Military general denies Chinese-marked floating device found in waters off Pangasinan is an oil exploration tool

Published July 23, 2021, 2:46 PM

by Martin Sadongdong

A military general has belied reports that the floating device bearing Chinese markings found by a local fisherman earlier this month off the waters of Infanta, Pangasinan could be used for oil exploration activities.

Lt. Gen. Arnulfo Marcelo Burgos Jr. (File photo courtesy of PIA / PA 2ID DPAO / MANILA BULLETIN)

Lt. Gen. Arnulfo Marcelo Burgos Jr., commander of the Armed Forces of the Philippines’ Northern Luzon Command (AFP-NOLCOM), said Friday, July 23 that the floating device has been examined by navigation and mapping experts from the National Mapping and Resource Information Authority (NAMRIA), an attached agency of the Department of Environment and Natural Resources (DENR).

He said the results showed that the object “does not appear to have an instrument used for hydrographic survey or be an aid for navigation.”

He said the device was turned over to NOLCOM by fisherman Randy Megu, crew of fishing boat FFB Legendary Joe. Megu found it floating about 70 nautical miles southwest of Bajo de Masinloc (Scarborough Shoal or Panatag Shoal) off the waters of Barangay Cato in Infanta, Pangasinan on July 1.

The military commander said they initially coordinated with NAMRIA and the National Coast Watch Center (NCWC) for referrals to detemrine what kind of device was discovered by the fisherman.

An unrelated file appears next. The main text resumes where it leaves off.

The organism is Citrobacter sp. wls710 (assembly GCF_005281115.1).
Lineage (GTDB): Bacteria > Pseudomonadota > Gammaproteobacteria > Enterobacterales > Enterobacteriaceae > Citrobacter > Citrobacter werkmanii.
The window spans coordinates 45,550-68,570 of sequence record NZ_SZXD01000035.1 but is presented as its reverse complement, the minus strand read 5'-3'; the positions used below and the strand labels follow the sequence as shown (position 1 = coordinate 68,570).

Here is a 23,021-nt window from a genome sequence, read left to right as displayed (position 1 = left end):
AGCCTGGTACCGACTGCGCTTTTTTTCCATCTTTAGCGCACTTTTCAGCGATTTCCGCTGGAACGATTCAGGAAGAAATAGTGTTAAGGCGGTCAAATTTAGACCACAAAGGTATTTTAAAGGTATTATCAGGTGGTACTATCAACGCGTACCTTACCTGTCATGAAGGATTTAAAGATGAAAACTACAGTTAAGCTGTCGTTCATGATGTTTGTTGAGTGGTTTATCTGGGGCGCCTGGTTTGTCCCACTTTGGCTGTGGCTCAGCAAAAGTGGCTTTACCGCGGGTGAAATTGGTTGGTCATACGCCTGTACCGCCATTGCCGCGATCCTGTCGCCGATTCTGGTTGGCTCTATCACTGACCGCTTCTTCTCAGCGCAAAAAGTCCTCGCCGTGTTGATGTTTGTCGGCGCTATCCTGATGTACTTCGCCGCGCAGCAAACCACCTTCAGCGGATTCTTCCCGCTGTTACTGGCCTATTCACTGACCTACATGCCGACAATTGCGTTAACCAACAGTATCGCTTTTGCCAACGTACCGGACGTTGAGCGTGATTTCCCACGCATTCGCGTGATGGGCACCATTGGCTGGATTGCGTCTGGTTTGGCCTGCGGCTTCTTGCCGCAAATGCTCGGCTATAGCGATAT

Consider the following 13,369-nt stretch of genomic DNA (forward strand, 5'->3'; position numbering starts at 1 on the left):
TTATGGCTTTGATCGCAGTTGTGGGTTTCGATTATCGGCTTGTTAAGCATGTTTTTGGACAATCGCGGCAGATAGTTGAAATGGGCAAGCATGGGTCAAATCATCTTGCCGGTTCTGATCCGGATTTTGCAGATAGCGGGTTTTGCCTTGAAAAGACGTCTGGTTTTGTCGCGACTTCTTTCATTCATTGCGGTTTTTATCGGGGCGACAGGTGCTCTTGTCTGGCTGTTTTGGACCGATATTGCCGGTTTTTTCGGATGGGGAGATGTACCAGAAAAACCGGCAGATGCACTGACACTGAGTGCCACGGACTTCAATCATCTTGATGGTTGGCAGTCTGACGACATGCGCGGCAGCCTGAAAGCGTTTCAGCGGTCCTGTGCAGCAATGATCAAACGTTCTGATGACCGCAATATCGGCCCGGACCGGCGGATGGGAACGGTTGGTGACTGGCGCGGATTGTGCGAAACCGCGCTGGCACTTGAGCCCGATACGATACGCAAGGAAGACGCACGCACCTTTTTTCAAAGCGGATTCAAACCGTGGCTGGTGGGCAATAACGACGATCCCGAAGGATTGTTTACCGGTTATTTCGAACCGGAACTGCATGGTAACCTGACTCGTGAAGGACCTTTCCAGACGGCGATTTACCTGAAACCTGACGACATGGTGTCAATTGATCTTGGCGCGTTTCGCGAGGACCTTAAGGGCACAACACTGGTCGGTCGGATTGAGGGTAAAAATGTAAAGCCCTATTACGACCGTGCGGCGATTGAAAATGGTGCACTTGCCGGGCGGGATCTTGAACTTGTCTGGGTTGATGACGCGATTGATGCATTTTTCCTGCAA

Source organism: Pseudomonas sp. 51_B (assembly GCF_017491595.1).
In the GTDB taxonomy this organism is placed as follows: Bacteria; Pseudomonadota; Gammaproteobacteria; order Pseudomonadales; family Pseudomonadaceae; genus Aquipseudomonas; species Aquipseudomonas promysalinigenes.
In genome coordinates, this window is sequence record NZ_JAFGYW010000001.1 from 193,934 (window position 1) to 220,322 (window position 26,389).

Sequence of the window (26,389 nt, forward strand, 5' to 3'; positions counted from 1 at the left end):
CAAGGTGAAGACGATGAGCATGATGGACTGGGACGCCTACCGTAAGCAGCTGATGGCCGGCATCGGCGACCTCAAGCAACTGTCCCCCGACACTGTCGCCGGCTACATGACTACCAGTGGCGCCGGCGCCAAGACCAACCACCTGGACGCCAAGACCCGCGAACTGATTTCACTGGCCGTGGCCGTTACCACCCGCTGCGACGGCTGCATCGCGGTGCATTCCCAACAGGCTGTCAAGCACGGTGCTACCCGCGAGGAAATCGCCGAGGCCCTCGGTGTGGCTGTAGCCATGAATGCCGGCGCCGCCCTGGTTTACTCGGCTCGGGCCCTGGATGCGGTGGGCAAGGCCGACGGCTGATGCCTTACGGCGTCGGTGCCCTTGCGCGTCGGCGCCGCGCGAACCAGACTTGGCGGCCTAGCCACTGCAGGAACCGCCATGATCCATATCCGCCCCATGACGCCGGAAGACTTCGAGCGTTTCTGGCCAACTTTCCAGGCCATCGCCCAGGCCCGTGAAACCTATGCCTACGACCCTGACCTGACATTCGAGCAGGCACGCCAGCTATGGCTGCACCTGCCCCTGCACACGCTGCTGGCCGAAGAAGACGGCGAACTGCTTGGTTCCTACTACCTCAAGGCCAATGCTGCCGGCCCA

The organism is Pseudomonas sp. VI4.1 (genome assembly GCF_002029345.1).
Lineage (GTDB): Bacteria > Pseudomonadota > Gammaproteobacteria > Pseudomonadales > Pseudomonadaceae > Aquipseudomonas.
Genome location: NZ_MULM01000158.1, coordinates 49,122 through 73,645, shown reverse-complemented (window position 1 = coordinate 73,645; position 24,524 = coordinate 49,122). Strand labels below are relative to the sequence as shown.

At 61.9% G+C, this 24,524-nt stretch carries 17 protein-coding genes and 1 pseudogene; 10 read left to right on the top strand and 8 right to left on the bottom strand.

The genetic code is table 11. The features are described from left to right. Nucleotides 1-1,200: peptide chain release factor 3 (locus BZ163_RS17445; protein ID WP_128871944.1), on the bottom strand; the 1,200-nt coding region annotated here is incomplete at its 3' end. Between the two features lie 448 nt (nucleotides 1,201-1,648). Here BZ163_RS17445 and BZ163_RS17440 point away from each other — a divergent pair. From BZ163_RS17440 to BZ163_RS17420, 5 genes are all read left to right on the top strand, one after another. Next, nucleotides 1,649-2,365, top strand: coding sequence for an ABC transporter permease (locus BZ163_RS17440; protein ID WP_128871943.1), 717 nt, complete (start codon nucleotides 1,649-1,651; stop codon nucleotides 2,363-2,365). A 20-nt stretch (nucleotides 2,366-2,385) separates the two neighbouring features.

“It has no GPS (Global Positioning System) like scientific bouys that monitor locations. It does not have any information plate of its owner and the project name which is how research instruments usually are,” Burgos said.

“There is also no provision for anchorage and probably just a part of a series of bouys,” he added.

However, the general said NCWC will be coordinating with the Department of Science and Technology – Advance Science Technological Institute (DOST-ASTI) and other concerned agencies “for their expert opinion and further study.”

The discovery of the floating device ignited suspicions of China’s alleged illegal oil exploration activities in the West Philippine Sea (WPS) and in the country’s other territorial waters.

Initially, maritime experts from the People’s Development Institute (PDI), a partner non-government organization (NGO) of fishermen’s group Bigkis ng Mangingisda, said the equipment was an ocean bottom seismometer or OBS.

An OBS is a measuring device used to record acoustic and seismic events under deep bodies of water such as oceans and lakes, and is “widely used in oil exploration,” according to PDI.

Defense Secretary Delfin Lorenzana has said that the device will be studied by the DOST to determine whether or not it can really be used for oil exploration.